As the U.S. begins to arm and train Syrian rebels, here's a look at the very mixed record of U.S. support for rebel movements from Angola to Afghanistan.
It reportedly took more than an hour to get through the line around the Baltimore stadium. ESPN is reporting on what it calls "a pattern of misinformation and misdirection" by the team and the NFL.
San Diego officials had said the 18-ton MRAP would be used only as a rescue vehicle, in extreme circumstances — but that didn't satisfy the plan's critics.
Pope Francis has appointed Bishop Blase Cupich of Spokane, Wash., to succeed Cardinal Francis George, 77, a conservative who has spoken out on many social issues in his 17 years in the post.
Republicans have won every statewide office in Texas for 20 years, but the growing Hispanic population tends to vote Democrat, and the GOP's survival may depend on recruiting Hispanic supporters.
Under the country's three-day experiment to control the deadly Ebola virus, people must stay home while health care teams go door-to-door to spread the word on prevention.
The Secret Service is looking into how a Texas man was able to breach the White House's security Friday. The man scaled a fence and opened a door to the residence before being arrested.
The hostages included diplomats, children and others seized along with Turkey's consulate in Mosul in June. As it celebrates their return, Turkey also receives thousands of Kurds fleeing ISIS.
Pope Francis on Saturday appointed Bishop Blase Cupich, a moderate who has called for civility in the culture wars, signaling a shift in tone in one of the most important posts in the U.S. church.
How does the U.S. destroy the self-declared Islamic State without aiding the Syrian regime? NPR's Scott Simon speaks with Christopher Harmer of the Institute for the Study of War about options.
A federal judge in Alabama is facing mounting calls for his resignation. U.S. District Judge Mark Fuller was arrested in August for allegedly beating his wife.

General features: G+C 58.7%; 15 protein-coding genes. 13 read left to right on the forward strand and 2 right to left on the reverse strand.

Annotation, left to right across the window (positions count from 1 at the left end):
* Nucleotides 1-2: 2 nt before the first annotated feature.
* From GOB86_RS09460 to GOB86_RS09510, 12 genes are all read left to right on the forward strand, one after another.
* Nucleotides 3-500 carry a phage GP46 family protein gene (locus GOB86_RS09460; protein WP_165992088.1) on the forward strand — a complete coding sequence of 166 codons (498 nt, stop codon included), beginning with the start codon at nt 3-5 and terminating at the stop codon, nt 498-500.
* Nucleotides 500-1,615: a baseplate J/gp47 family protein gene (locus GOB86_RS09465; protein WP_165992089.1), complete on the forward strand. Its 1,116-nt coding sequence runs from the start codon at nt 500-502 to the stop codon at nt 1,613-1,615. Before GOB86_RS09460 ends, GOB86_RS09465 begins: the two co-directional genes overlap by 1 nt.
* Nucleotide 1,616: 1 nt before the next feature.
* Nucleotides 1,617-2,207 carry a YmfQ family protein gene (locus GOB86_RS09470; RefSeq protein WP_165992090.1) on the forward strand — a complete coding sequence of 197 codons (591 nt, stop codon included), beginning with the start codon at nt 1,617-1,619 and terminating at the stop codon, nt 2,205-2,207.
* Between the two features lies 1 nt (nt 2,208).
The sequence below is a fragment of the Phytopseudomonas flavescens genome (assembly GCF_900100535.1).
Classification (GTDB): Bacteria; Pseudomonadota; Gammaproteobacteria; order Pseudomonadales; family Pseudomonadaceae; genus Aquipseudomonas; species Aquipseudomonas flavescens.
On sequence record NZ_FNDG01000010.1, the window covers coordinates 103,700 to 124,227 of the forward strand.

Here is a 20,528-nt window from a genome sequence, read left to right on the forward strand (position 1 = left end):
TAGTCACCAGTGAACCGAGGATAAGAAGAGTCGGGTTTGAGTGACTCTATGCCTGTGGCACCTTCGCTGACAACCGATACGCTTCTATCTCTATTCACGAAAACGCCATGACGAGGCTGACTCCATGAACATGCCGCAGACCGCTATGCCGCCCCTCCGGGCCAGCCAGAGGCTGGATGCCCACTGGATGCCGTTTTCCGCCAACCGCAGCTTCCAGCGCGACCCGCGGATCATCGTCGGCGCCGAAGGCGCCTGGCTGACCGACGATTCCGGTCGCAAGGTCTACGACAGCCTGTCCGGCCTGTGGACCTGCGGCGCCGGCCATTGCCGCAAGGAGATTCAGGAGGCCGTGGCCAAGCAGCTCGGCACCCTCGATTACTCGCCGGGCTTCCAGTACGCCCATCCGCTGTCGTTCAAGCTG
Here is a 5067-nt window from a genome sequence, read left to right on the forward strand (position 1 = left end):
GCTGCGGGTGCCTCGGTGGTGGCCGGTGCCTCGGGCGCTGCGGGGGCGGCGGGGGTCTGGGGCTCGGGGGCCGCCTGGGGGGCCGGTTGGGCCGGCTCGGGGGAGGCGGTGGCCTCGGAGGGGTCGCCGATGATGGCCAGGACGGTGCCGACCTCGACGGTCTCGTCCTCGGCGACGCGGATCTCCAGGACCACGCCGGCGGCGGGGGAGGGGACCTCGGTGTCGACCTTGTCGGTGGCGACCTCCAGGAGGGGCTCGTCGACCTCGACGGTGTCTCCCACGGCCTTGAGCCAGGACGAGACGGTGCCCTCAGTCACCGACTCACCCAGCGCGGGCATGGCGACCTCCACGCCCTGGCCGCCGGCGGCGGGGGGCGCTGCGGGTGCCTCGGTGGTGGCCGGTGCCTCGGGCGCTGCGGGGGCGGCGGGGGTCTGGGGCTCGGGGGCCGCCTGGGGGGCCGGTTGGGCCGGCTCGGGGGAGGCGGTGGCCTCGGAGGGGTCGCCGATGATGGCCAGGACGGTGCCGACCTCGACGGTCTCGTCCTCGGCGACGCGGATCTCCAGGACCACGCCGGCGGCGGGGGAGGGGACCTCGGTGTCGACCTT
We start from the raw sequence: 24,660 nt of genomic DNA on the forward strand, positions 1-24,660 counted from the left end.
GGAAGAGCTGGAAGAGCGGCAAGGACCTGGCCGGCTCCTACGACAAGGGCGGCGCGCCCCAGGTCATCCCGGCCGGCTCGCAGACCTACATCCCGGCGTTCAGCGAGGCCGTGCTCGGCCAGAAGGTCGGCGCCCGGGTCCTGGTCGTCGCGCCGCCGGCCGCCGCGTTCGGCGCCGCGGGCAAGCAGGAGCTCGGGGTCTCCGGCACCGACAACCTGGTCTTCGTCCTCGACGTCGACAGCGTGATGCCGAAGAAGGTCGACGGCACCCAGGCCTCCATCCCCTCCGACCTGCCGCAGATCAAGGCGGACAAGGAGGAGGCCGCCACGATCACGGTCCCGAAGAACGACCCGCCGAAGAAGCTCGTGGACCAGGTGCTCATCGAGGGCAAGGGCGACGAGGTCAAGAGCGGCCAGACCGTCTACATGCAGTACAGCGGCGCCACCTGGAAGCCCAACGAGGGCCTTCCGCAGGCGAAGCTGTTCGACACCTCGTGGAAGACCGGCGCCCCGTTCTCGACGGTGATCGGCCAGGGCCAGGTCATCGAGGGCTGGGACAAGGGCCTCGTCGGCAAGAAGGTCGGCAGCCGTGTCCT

Scotland has a proud national tradition of poetry. Days after a historic referendum on independence, we look at how poems by Scottish writers can help us better understand this moment.
Hundreds of thousands are expected at a march in New York City ahead of the United Nations climate summit. Organizers want to send a message to world leaders that it's time to take concrete action.
Maajid Nawaz used to be a recruiter for an extreme Islamist group in the United Kingdom. NPR's Scott Simon speaks with Nawaz about how the recruiting process works, and how it can be thwarted.
The 42-year-old got past the front doors Friday night before the Secret Service arrested him. President Obama and his family weren't home at the time.
The Texas Alcoholic Beverage Commission received hundreds of negative comments about the proposal. Staff of the commissioners deciding on the new regulations have advised against it.
National Republican Party officials encouraged 2014 candidates to launch positive ads targeting women. One for a House candidate from Minnesota touts an annual charity walk he does in pink heels.
Waters rose as high as two and three stories in the state of Jammu and Kashmir. People were trapped. They needed supplies, and #jkfloodrelief came to the rescue.
Jack Cooksey, 18, was unpacking his brand-new iPhone 6 for a local TV reporter, when he accidentally dropped it. The rest of the customers still in line groaned.
The West African nation is in the news today because of the tragic Ebola outbreak. It once played a part in another tragedy: the U.S. slave trade.